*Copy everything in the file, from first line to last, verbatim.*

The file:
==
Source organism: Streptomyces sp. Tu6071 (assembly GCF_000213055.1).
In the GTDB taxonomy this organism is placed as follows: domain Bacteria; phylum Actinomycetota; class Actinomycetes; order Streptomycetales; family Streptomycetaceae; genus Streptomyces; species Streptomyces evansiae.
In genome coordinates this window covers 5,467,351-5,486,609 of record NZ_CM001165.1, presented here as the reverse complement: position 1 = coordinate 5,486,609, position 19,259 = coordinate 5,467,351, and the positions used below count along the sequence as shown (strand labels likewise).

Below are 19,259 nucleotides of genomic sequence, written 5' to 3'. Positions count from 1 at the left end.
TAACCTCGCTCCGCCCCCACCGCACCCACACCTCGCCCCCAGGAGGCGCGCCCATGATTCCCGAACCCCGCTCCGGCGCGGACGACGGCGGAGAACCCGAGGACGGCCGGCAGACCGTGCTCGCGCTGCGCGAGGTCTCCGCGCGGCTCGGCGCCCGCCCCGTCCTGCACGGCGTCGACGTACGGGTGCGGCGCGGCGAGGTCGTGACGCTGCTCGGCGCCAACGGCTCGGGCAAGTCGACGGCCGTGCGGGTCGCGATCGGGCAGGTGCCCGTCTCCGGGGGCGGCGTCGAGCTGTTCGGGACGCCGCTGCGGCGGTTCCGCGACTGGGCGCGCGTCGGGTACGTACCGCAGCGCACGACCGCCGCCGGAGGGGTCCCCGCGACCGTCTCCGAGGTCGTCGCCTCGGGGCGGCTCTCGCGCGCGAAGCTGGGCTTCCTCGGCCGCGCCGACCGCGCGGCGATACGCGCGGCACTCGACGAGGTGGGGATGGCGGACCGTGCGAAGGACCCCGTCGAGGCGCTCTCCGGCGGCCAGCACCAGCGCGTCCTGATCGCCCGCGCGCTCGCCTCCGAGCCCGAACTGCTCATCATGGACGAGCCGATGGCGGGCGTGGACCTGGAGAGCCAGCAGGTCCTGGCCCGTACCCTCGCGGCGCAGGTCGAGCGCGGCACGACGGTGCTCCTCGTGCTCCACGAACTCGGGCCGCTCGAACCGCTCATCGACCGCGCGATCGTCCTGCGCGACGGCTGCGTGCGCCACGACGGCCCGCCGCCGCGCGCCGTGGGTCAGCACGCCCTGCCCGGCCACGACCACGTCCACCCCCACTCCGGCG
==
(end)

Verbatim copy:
Source organism: Streptomyces sp. Tu6071 (assembly GCF_000213055.1).
In the GTDB taxonomy this organism is placed as follows: domain Bacteria; phylum Actinomycetota; class Actinomycetes; order Streptomycetales; family Streptomycetaceae; genus Streptomyces; species Streptomyces evansiae.
In genome coordinates this window covers 5,467,351-5,486,609 of record NZ_CM001165.1, presented here as the reverse complement: position 1 = coordinate 5,486,609, position 19,259 = coordinate 5,467,351, and the positions used below count along the sequence as shown (strand labels likewise).

Below are 19,259 nucleotides of genomic sequence, written 5' to 3'. Positions count from 1 at the left end.
TAACCTCGCTCCGCCCCCACCGCACCCACACCTCGCCCCCAGGAGGCGCGCCCATGATTCCCGAACCCCGCTCCGGCGCGGACGACGGCGGAGAACCCGAGGACGGCCGGCAGACCGTGCTCGCGCTGCGCGAGGTCTCCGCGCGGCTCGGCGCCCGCCCCGTCCTGCACGGCGTCGACGTACGGGTGCGGCGCGGCGAGGTCGTGACGCTGCTCGGCGCCAACGGCTCGGGCAAGTCGACGGCCGTGCGGGTCGCGATCGGGCAGGTGCCCGTCTCCGGGGGCGGCGTCGAGCTGTTCGGGACGCCGCTGCGGCGGTTCCGCGACTGGGCGCGCGTCGGGTACGTACCGCAGCGCACGACCGCCGCCGGAGGGGTCCCCGCGACCGTCTCCGAGGTCGTCGCCTCGGGGCGGCTCTCGCGCGCGAAGCTGGGCTTCCTCGGCCGCGCCGACCGCGCGGCGATACGCGCGGCACTCGACGAGGTGGGGATGGCGGACCGTGCGAAGGACCCCGTCGAGGCGCTCTCCGGCGGCCAGCACCAGCGCGTCCTGATCGCCCGCGCGCTCGCCTCCGAGCCCGAACTGCTCATCATGGACGAGCCGATGGCGGGCGTGGACCTGGAGAGCCAGCAGGTCCTGGCCCGTACCCTCGCGGCGCAGGTCGAGCGCGGCACGACGGTGCTCCTCGTGCTCCACGAACTCGGGCCGCTCGAACCGCTCATCGACCGCGCGATCGTCCTGCGCGACGGCTGCGTGCGCCACGACGGCCCGCCGCCGCGCGCCGTGGGTCAGCACGCCCTGCCCGGCCACGACCACGTCCACCCCCACTCCGGCG